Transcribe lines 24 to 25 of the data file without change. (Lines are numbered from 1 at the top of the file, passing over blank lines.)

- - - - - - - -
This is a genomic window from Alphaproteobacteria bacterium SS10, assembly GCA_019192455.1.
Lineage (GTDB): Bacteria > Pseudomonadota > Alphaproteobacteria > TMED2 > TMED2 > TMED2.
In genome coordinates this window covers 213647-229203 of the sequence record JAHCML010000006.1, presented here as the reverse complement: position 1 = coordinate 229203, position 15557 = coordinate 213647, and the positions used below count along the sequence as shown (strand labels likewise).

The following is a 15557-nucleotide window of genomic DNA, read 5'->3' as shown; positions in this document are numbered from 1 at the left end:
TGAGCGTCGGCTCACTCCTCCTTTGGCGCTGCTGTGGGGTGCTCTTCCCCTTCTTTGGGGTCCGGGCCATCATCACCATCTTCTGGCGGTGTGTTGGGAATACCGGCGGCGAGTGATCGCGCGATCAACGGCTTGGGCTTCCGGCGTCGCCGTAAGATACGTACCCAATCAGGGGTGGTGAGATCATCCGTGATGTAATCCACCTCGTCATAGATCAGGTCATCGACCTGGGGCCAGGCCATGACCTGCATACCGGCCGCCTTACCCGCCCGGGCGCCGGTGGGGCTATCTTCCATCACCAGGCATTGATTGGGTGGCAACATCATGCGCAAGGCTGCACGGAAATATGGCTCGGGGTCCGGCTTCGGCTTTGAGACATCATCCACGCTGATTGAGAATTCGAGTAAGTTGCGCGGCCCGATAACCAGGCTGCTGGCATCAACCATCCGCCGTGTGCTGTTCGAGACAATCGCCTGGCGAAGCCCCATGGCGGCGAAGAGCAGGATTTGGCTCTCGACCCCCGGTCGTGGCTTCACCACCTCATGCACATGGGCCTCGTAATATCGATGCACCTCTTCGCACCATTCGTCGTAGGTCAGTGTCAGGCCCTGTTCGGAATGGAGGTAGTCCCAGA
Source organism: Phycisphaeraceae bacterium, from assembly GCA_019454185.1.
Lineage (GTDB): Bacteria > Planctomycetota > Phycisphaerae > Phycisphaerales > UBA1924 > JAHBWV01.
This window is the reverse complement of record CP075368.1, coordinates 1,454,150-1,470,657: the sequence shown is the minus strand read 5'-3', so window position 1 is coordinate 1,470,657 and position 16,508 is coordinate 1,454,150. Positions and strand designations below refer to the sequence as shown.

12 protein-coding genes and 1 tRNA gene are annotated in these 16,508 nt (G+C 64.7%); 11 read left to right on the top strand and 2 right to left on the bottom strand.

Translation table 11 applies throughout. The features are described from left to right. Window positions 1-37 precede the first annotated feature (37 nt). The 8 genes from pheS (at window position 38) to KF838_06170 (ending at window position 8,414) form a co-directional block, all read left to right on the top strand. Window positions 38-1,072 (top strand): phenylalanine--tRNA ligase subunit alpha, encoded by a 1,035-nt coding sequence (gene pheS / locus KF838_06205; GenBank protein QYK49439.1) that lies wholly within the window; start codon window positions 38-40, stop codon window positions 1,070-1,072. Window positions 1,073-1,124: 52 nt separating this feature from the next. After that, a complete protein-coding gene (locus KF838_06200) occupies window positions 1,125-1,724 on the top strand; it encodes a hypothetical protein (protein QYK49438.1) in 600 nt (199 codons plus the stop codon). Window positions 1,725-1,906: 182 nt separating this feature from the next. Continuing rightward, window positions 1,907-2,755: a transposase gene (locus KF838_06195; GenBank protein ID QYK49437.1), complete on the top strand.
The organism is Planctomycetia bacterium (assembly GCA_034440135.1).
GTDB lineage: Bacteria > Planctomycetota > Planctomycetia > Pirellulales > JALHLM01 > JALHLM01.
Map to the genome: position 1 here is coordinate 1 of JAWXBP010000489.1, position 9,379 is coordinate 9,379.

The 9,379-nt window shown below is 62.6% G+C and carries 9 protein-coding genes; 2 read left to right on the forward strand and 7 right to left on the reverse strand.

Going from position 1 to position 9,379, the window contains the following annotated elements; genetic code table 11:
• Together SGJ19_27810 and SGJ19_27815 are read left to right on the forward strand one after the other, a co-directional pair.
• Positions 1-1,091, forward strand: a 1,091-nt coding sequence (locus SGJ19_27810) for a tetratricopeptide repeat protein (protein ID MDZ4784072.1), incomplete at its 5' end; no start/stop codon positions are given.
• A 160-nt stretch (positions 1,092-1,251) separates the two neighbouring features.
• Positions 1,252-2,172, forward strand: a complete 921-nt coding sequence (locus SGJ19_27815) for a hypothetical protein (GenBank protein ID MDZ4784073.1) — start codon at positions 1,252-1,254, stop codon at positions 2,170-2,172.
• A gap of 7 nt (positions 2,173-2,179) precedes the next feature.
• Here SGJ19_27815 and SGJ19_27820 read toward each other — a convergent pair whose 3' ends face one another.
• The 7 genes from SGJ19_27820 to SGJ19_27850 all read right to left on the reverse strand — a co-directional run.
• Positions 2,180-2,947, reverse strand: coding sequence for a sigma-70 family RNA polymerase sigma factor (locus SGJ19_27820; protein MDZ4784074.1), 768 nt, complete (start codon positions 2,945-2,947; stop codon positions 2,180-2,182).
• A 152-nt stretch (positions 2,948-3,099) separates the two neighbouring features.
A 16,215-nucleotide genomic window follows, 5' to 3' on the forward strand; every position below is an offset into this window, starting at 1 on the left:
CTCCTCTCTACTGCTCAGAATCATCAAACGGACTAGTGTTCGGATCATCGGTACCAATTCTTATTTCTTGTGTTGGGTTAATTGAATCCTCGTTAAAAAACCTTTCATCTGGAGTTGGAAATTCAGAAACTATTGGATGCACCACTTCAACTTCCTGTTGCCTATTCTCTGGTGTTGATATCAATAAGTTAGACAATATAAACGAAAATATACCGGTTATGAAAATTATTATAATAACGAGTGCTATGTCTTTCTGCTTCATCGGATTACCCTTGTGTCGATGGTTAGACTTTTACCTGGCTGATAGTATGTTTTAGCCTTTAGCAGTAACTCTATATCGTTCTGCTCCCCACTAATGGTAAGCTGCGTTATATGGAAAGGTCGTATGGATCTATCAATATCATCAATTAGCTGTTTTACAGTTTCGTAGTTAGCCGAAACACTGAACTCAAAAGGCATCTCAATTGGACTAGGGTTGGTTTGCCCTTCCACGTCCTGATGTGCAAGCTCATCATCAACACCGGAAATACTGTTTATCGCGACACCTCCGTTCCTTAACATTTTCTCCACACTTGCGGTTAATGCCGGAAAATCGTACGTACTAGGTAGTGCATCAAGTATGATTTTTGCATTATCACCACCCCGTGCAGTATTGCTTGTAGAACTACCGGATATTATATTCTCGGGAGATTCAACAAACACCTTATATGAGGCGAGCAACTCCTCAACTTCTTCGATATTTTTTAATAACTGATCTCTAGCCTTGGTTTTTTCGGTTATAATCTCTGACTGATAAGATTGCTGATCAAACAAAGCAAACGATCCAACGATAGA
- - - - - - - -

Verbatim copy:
• A 152-nt stretch (positions 2,948-3,099) separates the two neighbouring features.
A 16,215-nucleotide genomic window follows, 5' to 3' on the forward strand; every position below is an offset into this window, starting at 1 on the left: